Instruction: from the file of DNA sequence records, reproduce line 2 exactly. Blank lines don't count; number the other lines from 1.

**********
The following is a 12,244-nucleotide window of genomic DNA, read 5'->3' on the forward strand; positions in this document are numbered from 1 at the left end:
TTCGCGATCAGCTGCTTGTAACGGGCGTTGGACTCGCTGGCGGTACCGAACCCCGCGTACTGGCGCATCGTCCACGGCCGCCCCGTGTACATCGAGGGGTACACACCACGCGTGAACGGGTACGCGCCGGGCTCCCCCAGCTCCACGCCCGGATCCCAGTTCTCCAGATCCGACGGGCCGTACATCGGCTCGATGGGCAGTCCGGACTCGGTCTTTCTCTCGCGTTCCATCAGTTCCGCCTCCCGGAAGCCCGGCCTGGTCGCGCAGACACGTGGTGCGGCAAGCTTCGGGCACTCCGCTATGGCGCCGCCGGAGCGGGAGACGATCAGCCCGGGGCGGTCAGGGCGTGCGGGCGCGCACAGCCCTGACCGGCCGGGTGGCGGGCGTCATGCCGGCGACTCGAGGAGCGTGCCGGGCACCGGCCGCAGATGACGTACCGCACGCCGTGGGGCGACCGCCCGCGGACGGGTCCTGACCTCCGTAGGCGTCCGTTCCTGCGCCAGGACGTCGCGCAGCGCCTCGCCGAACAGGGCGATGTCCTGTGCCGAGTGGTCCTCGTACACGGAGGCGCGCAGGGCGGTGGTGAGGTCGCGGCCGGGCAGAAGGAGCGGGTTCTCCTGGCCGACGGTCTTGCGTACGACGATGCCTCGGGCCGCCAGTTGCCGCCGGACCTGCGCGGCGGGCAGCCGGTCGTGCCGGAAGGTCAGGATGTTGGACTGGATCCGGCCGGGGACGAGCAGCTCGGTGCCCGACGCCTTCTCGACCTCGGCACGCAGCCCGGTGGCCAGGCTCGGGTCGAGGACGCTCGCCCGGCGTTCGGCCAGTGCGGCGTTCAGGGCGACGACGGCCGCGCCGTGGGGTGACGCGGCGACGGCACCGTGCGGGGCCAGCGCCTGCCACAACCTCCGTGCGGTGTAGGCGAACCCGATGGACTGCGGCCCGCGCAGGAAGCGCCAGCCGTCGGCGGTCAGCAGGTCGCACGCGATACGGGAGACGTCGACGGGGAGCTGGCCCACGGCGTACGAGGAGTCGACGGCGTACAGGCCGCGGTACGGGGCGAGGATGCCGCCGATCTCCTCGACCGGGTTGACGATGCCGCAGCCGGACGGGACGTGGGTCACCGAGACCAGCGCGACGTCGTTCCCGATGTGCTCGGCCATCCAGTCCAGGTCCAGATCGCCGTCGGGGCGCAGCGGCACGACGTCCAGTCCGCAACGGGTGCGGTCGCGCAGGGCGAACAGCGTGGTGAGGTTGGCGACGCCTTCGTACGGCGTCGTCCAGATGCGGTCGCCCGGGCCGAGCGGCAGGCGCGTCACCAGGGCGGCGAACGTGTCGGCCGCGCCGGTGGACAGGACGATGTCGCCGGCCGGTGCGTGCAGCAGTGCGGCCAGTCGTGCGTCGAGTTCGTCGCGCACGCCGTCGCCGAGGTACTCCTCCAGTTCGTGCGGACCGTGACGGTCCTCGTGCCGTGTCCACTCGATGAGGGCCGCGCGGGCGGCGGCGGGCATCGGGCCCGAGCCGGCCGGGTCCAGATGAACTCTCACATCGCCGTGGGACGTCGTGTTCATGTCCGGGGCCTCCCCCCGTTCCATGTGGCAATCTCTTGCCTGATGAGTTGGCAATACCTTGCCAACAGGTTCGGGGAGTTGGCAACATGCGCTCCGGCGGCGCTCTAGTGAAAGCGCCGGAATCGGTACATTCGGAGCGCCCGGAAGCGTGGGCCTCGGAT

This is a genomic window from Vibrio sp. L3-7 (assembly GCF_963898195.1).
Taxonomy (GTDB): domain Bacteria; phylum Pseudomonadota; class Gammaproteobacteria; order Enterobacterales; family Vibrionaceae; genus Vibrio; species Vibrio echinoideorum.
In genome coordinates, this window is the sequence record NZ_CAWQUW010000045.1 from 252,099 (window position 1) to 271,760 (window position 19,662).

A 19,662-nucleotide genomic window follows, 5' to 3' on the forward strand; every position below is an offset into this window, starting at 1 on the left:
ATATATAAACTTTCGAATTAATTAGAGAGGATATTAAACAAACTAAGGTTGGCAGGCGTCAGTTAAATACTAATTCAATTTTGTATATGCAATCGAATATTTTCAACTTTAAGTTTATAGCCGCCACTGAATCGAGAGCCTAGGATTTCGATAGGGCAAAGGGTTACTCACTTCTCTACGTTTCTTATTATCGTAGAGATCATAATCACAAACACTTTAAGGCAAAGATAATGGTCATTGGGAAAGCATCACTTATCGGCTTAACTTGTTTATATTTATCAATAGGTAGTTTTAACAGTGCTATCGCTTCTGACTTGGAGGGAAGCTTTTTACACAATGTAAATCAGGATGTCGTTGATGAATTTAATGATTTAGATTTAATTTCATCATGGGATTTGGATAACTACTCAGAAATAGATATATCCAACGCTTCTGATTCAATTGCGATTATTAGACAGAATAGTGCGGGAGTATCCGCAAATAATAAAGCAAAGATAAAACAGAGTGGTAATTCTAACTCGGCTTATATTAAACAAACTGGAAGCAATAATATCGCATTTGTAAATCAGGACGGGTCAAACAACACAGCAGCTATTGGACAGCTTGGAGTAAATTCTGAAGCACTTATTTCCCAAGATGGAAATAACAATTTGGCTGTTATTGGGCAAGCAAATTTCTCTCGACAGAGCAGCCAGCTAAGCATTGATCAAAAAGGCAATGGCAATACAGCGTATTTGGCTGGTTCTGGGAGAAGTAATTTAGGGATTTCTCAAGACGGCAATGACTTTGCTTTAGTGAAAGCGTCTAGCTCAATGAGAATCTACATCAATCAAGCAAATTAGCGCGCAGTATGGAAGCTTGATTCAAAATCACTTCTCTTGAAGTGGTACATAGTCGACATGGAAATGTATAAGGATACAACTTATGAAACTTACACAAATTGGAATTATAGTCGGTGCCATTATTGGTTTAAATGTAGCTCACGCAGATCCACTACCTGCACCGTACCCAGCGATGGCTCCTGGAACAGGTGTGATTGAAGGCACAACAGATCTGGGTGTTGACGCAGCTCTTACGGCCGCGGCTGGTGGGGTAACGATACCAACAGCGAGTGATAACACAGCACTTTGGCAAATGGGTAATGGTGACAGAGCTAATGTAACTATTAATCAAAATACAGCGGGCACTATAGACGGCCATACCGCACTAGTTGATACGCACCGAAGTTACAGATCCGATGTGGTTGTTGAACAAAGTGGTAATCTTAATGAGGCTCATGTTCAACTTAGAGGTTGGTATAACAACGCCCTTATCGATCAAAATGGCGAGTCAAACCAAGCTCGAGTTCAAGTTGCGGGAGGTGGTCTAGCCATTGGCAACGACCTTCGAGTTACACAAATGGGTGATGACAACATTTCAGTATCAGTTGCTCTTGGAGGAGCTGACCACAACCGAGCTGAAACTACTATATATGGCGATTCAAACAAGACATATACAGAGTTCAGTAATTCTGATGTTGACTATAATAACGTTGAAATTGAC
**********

TTCGCGATCAGCTGCTTGTAACGGGCGTTGGACTCGCTGGCGGTACCGAACCCCGCGTACTGGCGCATCGTCCACGGCCGCCCCGTGTACATCGAGGGGTACACACCACGCGTGAACGGGTACGCGCCGGGCTCCCCCAGCTCCACGCCCGGATCCCAGTTCTCCAGATCCGACGGGCCGTACATCGGCTCGATGGGCAGTCCGGACTCGGTCTTTCTCTCGCGTTCCATCAGTTCCGCCTCCCGGAAGCCCGGCCTGGTCGCGCAGACACGTGGTGCGGCAAGCTTCGGGCACTCCGCTATGGCGCCGCCGGAGCGGGAGACGATCAGCCCGGGGCGGTCAGGGCGTGCGGGCGCGCACAGCCCTGACCGGCCGGGTGGCGGGCGTCATGCCGGCGACTCGAGGAGCGTGCCGGGCACCGGCCGCAGATGACGTACCGCACGCCGTGGGGCGACCGCCCGCGGACGGGTCCTGACCTCCGTAGGCGTCCGTTCCTGCGCCAGGACGTCGCGCAGCGCCTCGCCGAACAGGGCGATGTCCTGTGCCGAGTGGTCCTCGTACACGGAGGCGCGCAGGGCGGTGGTGAGGTCGCGGCCGGGCAGAAGGAGCGGGTTCTCCTGGCCGACGGTCTTGCGTACGACGATGCCTCGGGCCGCCAGTTGCCGCCGGACCTGCGCGGCGGGCAGCCGGTCGTGCCGGAAGGTCAGGATGTTGGACTGGATCCGGCCGGGGACGAGCAGCTCGGTGCCCGACGCCTTCTCGACCTCGGCACGCAGCCCGGTGGCCAGGCTCGGGTCGAGGACGCTCGCCCGGCGTTCGGCCAGTGCGGCGTTCAGGGCGACGACGGCCGCGCCGTGGGGTGACGCGGCGACGGCACCGTGCGGGGCCAGCGCCTGCCACAACCTCCGTGCGGTGTAGGCGAACCCGATGGACTGCGGCCCGCGCAGGAAGCGCCAGCCGTCGGCGGTCAGCAGGTCGCACGCGATACGGGAGACGTCGACGGGGAGCTGGCCCACGGCGTACGAGGAGTCGACGGCGTACAGGCCGCGGTACGGGGCGAGGATGCCGCCGATCTCCTCGACCGGGTTGACGATGCCGCAGCCGGACGGGACGTGGGTCACCGAGACCAGCGCGACGTCGTTCCCGATGTGCTCGGCCATCCAGTCCAGGTCCAGATCGCCGTCGGGGCGCAGCGGCACGACGTCCAGTCCGCAACGGGTGCGGTCGCGCAGGGCGAACAGCGTGGTGAGGTTGGCGACGCCTTCGTACGGCGTCGTCCAGATGCGGTCGCCCGGGCCGAGCGGCAGGCGCGTCACCAGGGCGGCGAACGTGTCGGCCGCGCCGGTGGACAGGACGATGTCGCCGGCCGGTGCGTGCAGCAGTGCGGCCAGTCGTGCGTCGAGTTCGTCGCGCACGCCGTCGCCGAGGTACTCCTCCAGTTCGTGCGGACCGTGACGGTCCTCGTGCCGTGTCCACTCGATGAGGGCCGCGCGGGCGGCGGCGGGCATCGGGCCCGAGCCGGCCGGGTCCAGATGAACTCTCACATCGCCGTGGGACGTCGTGTTCATGTCCGGGGCCTCCCCCCGTTCCATGTGGCAATCTCTTGCCTGATGAGTTGGCAATACCTTGCCAACAGGTTCGGGGAGTTGGCAACATGCGCTCCGGCGGCGCTCTAGTGAAAGCGCCGGAATCGGTACATTCGGAGCGCCCGGAAGCGTGGGCCTCGGAT